RIVERS -- The Snake River Family Festival, with free food, family activities, music and information booths on the importance of dams to the region, will be presented 11 a.m. – 3 p.m. on Saturday, May 20, at Boyer Park and Marina.
The family-friendly event is sponsored by some wheat growers from Washington, Idaho and Oregon along with local port districts and other river partners. The festival will "highlight the multi-purpose Columbia/Snake River System’s contributions to the region’s economy and quality of life," organizers say. Spokane singer Nicole Lewis and her band will provide entertainment.
An information tent with area experts available for discussion regarding Columbia/Snake River Dams, salmon, river transportation and energy will be on site along with exhibitors including an interactive salmon display, farm machinery, barge and tug boat displays and more, said Rob Rich from Shaver Transportation, one of the festival partners.
A drawing will be held for a Hells Canyon jet boat tour for four.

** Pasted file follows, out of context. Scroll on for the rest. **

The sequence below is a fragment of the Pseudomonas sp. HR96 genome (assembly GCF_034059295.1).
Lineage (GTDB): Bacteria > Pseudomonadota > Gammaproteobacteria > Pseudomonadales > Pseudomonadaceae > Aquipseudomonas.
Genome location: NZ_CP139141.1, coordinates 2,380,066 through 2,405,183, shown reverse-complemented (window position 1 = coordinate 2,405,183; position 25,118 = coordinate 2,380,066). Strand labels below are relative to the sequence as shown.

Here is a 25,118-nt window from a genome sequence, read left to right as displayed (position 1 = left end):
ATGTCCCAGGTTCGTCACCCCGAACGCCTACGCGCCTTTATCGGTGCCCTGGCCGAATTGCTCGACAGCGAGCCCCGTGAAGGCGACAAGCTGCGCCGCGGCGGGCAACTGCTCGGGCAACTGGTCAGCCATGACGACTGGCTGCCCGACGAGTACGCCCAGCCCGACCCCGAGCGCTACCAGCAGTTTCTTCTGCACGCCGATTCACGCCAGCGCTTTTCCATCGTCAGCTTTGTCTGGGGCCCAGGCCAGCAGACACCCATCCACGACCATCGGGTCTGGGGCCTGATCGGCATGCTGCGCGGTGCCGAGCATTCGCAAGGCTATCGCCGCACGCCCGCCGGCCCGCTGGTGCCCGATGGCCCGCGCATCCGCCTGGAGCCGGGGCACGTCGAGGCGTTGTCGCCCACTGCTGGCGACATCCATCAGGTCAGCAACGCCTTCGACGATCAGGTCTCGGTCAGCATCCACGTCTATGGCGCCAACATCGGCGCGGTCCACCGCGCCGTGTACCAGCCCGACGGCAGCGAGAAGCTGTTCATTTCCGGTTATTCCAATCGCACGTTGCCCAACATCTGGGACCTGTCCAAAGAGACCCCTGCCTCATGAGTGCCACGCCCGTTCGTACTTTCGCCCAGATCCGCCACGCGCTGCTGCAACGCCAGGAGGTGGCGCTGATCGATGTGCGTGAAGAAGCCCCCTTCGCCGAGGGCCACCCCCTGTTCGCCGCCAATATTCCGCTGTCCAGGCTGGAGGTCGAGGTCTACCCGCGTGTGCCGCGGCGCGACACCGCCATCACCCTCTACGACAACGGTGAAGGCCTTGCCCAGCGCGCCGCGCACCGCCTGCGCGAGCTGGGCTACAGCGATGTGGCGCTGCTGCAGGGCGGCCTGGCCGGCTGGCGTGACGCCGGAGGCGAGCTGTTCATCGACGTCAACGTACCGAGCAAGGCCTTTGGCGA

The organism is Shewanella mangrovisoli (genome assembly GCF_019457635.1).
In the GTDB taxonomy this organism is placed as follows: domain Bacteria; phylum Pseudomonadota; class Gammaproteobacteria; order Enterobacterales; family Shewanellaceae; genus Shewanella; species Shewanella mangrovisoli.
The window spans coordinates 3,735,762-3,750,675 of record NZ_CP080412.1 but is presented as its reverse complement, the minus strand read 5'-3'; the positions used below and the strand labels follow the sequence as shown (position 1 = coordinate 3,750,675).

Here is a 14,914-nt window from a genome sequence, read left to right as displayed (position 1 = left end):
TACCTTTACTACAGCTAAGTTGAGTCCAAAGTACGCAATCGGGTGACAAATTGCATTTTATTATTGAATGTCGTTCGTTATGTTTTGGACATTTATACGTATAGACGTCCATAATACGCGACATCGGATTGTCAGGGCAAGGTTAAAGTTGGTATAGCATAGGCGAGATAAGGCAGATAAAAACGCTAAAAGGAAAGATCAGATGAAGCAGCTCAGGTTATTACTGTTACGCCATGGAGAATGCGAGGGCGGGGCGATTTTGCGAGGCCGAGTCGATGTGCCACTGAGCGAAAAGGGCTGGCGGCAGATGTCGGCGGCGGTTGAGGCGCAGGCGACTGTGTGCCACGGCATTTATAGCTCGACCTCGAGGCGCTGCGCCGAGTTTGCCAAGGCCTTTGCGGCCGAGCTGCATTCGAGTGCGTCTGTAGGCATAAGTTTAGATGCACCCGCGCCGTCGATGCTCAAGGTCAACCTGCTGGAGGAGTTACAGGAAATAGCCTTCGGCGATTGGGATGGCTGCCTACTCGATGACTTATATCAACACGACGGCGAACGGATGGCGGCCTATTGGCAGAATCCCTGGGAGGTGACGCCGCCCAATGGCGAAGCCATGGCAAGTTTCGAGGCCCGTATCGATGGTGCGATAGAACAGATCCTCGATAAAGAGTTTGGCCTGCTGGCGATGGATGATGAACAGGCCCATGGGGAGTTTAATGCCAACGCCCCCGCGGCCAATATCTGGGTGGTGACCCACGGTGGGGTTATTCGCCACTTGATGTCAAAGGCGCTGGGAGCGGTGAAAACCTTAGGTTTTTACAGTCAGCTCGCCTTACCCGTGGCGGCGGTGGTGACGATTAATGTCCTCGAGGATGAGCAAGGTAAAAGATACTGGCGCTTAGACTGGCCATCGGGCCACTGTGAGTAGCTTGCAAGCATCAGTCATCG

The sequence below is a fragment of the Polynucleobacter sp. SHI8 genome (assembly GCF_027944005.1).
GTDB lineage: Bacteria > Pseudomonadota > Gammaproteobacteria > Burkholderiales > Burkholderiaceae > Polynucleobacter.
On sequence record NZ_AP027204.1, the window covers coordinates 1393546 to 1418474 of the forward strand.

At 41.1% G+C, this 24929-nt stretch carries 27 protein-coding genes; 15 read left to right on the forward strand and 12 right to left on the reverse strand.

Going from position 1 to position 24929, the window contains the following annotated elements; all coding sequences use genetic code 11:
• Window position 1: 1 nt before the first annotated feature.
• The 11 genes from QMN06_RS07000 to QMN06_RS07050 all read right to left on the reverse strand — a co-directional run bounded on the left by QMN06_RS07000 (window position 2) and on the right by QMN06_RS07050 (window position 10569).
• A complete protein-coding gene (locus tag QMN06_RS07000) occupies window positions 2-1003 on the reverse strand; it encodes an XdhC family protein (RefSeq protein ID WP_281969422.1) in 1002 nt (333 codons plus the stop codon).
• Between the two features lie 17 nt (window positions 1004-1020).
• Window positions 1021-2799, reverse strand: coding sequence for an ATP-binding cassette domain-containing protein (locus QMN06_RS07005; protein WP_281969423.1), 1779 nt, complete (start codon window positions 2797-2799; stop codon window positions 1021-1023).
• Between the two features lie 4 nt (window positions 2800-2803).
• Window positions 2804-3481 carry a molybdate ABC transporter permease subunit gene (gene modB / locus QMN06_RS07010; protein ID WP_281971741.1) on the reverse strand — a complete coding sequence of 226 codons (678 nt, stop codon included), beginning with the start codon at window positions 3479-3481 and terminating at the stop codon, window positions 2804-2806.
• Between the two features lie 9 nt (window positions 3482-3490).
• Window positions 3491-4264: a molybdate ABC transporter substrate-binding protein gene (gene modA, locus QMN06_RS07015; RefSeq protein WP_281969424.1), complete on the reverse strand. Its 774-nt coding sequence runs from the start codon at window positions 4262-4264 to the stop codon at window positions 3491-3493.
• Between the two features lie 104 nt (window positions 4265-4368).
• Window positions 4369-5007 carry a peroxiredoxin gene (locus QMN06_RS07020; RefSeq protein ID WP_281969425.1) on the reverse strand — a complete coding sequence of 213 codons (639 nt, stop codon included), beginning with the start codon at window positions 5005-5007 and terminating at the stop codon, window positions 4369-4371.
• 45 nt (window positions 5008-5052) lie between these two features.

"Wheat growers from Washington, Idaho and Oregon along with local port districts and other river partners created this event to educate the public on the importance of the river system to fish, the Northwest economy and recreationalists," organizers say in a release. "Alongside the fun activities, event organizers will educate and share information about the river system’s contributions to the local economy, agriculture, clean energy and salmon population."
Facts about the Columbia/Snake River System from festival organizers:
- The Columbia/Snake River system is the No. 1 wheat export gateway in the country.
- In 2014, over 4.3 million tons of cargo were barged on the Snake River. It would have taken 43,000 rail cars or 167,000 semi-trucks to carry this cargo.
- River navigation provided by the four Snake River locks and dams connects Idaho, Oregon and Washington farmers with access to global markets.
- The Snake River dams produce enough clean energy to power a city the size of Seattle each year.
- The region’s salmon recovery efforts include improved hatcheries, expanded habitats and making dams safer for fish.
Info: (509) 397.3791.